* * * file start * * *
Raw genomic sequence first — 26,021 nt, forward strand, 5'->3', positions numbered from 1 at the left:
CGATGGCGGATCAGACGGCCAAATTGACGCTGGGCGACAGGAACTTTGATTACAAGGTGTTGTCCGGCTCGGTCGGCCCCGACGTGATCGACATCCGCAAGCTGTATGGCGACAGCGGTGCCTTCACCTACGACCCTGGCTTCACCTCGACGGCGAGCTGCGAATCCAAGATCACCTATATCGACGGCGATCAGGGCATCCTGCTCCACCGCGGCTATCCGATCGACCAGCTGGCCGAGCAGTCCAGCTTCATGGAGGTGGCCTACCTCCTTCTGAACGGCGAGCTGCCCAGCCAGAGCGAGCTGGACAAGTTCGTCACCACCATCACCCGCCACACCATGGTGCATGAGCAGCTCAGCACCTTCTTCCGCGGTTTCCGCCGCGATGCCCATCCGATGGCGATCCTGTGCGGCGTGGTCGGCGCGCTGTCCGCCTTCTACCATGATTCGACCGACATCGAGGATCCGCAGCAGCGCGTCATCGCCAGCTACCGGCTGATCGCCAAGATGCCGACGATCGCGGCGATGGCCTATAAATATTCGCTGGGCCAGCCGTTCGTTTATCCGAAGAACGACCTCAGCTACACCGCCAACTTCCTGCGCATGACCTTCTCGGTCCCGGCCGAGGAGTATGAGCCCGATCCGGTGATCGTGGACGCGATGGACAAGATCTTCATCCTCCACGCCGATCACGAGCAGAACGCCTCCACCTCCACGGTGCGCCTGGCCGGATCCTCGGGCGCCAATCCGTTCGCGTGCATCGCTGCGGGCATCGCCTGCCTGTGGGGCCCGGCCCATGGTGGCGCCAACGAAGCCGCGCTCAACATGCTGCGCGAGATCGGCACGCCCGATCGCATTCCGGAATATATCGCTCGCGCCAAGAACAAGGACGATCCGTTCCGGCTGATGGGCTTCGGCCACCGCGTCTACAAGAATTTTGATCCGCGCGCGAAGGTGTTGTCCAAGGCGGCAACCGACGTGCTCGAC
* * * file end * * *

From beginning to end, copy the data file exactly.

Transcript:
Raw genomic sequence first — 26,021 nt, forward strand, 5'->3', positions numbered from 1 at the left:
CGATGGCGGATCAGACGGCCAAATTGACGCTGGGCGACAGGAACTTTGATTACAAGGTGTTGTCCGGCTCGGTCGGCCCCGACGTGATCGACATCCGCAAGCTGTATGGCGACAGCGGTGCCTTCACCTACGACCCTGGCTTCACCTCGACGGCGAGCTGCGAATCCAAGATCACCTATATCGACGGCGATCAGGGCATCCTGCTCCACCGCGGCTATCCGATCGACCAGCTGGCCGAGCAGTCCAGCTTCATGGAGGTGGCCTACCTCCTTCTGAACGGCGAGCTGCCCAGCCAGAGCGAGCTGGACAAGTTCGTCACCACCATCACCCGCCACACCATGGTGCATGAGCAGCTCAGCACCTTCTTCCGCGGTTTCCGCCGCGATGCCCATCCGATGGCGATCCTGTGCGGCGTGGTCGGCGCGCTGTCCGCCTTCTACCATGATTCGACCGACATCGAGGATCCGCAGCAGCGCGTCATCGCCAGCTACCGGCTGATCGCCAAGATGCCGACGATCGCGGCGATGGCCTATAAATATTCGCTGGGCCAGCCGTTCGTTTATCCGAAGAACGACCTCAGCTACACCGCCAACTTCCTGCGCATGACCTTCTCGGTCCCGGCCGAGGAGTATGAGCCCGATCCGGTGATCGTGGACGCGATGGACAAGATCTTCATCCTCCACGCCGATCACGAGCAGAACGCCTCCACCTCCACGGTGCGCCTGGCCGGATCCTCGGGCGCCAATCCGTTCGCGTGCATCGCTGCGGGCATCGCCTGCCTGTGGGGCCCGGCCCATGGTGGCGCCAACGAAGCCGCGCTCAACATGCTGCGCGAGATCGGCACGCCCGATCGCATTCCGGAATATATCGCTCGCGCCAAGAACAAGGACGATCCGTTCCGGCTGATGGGCTTCGGCCACCGCGTCTACAAGAATTTTGATCCGCGCGCGAAGGTGTTGTCCAAGGCGGCAACCGACGTGCTCGAC